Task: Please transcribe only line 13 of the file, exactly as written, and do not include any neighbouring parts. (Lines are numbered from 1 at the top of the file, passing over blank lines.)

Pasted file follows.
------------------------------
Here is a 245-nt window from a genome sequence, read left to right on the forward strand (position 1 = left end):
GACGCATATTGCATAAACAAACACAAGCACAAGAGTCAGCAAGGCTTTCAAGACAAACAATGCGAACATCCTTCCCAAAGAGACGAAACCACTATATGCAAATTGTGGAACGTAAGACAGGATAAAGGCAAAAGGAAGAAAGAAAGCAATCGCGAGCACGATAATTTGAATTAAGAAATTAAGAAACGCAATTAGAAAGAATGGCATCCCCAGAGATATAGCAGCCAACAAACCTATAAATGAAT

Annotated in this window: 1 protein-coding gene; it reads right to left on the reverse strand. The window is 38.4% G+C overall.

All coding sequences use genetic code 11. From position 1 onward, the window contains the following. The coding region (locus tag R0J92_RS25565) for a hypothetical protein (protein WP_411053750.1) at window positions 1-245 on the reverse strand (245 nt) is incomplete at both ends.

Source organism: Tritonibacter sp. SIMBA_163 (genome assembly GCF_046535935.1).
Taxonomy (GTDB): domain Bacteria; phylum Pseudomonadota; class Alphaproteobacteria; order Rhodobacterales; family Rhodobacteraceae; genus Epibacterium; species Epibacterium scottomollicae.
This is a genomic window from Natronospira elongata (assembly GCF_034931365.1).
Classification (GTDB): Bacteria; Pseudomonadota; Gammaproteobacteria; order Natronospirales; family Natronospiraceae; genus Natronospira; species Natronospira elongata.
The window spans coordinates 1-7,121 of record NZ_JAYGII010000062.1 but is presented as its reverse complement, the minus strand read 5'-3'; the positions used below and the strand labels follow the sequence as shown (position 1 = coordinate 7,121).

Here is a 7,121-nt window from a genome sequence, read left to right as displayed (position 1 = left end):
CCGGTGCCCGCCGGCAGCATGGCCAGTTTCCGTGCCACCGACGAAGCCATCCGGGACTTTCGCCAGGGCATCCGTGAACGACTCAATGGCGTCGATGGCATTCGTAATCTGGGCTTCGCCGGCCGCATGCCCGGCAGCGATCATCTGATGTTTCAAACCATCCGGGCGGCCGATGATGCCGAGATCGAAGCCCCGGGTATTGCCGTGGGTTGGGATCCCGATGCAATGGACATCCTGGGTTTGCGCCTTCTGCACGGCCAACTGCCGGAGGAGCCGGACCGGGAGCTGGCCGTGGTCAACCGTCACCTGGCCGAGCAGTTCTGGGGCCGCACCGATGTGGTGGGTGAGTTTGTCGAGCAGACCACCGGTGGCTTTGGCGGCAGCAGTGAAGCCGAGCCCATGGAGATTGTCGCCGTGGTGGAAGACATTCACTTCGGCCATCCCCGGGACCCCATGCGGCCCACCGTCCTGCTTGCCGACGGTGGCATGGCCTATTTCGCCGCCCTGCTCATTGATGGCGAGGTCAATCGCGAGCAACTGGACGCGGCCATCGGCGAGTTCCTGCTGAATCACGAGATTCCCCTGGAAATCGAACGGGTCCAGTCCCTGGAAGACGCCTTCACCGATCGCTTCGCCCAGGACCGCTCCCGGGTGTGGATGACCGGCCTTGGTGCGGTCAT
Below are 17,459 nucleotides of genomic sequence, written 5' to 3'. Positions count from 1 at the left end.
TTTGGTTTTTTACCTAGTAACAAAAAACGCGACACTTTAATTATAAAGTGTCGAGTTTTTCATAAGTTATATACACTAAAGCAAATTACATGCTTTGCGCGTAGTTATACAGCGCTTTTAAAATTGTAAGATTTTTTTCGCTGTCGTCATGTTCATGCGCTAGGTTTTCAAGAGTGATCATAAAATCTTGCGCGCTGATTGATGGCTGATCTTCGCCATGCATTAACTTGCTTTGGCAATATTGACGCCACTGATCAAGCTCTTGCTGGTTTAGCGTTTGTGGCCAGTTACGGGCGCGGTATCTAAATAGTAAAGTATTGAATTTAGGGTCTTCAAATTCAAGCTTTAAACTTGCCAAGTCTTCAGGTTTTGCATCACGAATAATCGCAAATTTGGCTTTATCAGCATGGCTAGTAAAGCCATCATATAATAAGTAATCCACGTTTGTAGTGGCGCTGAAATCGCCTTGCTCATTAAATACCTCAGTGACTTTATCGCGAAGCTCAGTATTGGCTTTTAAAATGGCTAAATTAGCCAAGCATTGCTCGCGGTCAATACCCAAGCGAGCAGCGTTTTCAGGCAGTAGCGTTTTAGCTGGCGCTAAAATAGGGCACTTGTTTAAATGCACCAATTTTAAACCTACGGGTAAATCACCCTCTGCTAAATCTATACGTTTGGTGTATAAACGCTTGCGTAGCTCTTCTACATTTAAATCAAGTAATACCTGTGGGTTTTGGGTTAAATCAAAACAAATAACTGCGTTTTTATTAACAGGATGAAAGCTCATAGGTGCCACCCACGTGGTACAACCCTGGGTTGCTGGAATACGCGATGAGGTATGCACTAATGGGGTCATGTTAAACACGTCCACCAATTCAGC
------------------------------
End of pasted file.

TTTGGTTTTTTACCTAGTAACAAAAAACGCGACACTTTAATTATAAAGTGTCGAGTTTTTCATAAGTTATATACACTAAAGCAAATTACATGCTTTGCGCGTAGTTATACAGCGCTTTTAAAATTGTAAGATTTTTTTCGCTGTCGTCATGTTCATGCGCTAGGTTTTCAAGAGTGATCATAAAATCTTGCGCGCTGATTGATGGCTGATCTTCGCCATGCATTAACTTGCTTTGGCAATATTGACGCCACTGATCAAGCTCTTGCTGGTTTAGCGTTTGTGGCCAGTTACGGGCGCGGTATCTAAATAGTAAAGTATTGAATTTAGGGTCTTCAAATTCAAGCTTTAAACTTGCCAAGTCTTCAGGTTTTGCATCACGAATAATCGCAAATTTGGCTTTATCAGCATGGCTAGTAAAGCCATCATATAATAAGTAATCCACGTTTGTAGTGGCGCTGAAATCGCCTTGCTCATTAAATACCTCAGTGACTTTATCGCGAAGCTCAGTATTGGCTTTTAAAATGGCTAAATTAGCCAAGCATTGCTCGCGGTCAATACCCAAGCGAGCAGCGTTTTCAGGCAGTAGCGTTTTAGCTGGCGCTAAAATAGGGCACTTGTTTAAATGCACCAATTTTAAACCTACGGGTAAATCACCCTCTGCTAAATCTATACGTTTGGTGTATAAACGCTTGCGTAGCTCTTCTACATTTAAATCAAGTAATACCTGTGGGTTTTGGGTTAAATCAAAACAAATAACTGCGTTTTTATTAACAGGATGAAAGCTCATAGGTGCCACCCACGTGGTACAACCCTGGGTTGCTGGAATACGCGATGAGGTATGCACTAATGGGGTCATGTTAAACACGTCCACCAATTCAGC